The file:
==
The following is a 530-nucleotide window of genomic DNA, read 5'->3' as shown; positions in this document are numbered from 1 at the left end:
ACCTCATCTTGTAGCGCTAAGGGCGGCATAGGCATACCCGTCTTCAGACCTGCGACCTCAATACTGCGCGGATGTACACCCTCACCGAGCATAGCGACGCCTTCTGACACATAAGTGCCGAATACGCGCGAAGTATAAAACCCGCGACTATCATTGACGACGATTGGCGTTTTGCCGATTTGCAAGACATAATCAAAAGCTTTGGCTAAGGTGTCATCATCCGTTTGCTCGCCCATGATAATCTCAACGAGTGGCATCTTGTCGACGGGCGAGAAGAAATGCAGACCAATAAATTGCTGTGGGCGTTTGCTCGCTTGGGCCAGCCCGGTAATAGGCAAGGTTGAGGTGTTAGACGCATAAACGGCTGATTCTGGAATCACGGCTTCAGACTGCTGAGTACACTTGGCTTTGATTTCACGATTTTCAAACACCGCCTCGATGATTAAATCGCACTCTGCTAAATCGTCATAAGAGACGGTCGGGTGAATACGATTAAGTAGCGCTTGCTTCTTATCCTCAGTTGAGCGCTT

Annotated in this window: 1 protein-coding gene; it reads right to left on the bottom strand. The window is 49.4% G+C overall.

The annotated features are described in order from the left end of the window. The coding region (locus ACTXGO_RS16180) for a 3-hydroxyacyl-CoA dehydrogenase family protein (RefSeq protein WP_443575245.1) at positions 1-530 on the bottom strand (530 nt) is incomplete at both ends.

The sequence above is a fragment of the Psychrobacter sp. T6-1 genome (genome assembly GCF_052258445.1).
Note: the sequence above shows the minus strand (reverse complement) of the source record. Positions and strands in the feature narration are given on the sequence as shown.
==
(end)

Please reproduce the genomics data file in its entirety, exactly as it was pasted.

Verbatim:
The following is a 530-nucleotide window of genomic DNA, read 5'->3' as shown; positions in this document are numbered from 1 at the left end:
ACCTCATCTTGTAGCGCTAAGGGCGGCATAGGCATACCCGTCTTCAGACCTGCGACCTCAATACTGCGCGGATGTACACCCTCACCGAGCATAGCGACGCCTTCTGACACATAAGTGCCGAATACGCGCGAAGTATAAAACCCGCGACTATCATTGACGACGATTGGCGTTTTGCCGATTTGCAAGACATAATCAAAAGCTTTGGCTAAGGTGTCATCATCCGTTTGCTCGCCCATGATAATCTCAACGAGTGGCATCTTGTCGACGGGCGAGAAGAAATGCAGACCAATAAATTGCTGTGGGCGTTTGCTCGCTTGGGCCAGCCCGGTAATAGGCAAGGTTGAGGTGTTAGACGCATAAACGGCTGATTCTGGAATCACGGCTTCAGACTGCTGAGTACACTTGGCTTTGATTTCACGATTTTCAAACACCGCCTCGATGATTAAATCGCACTCTGCTAAATCGTCATAAGAGACGGTCGGGTGAATACGATTAAGTAGCGCTTGCTTCTTATCCTCAGTTGAGCGCTT

Annotated in this window: 1 protein-coding gene; it reads right to left on the bottom strand. The window is 49.4% G+C overall.

The annotated features are described in order from the left end of the window. The coding region (locus ACTXGO_RS16180) for a 3-hydroxyacyl-CoA dehydrogenase family protein (RefSeq protein WP_443575245.1) at positions 1-530 on the bottom strand (530 nt) is incomplete at both ends.

The sequence above is a fragment of the Psychrobacter sp. T6-1 genome (genome assembly GCF_052258445.1).
Note: the sequence above shows the minus strand (reverse complement) of the source record. Positions and strands in the feature narration are given on the sequence as shown.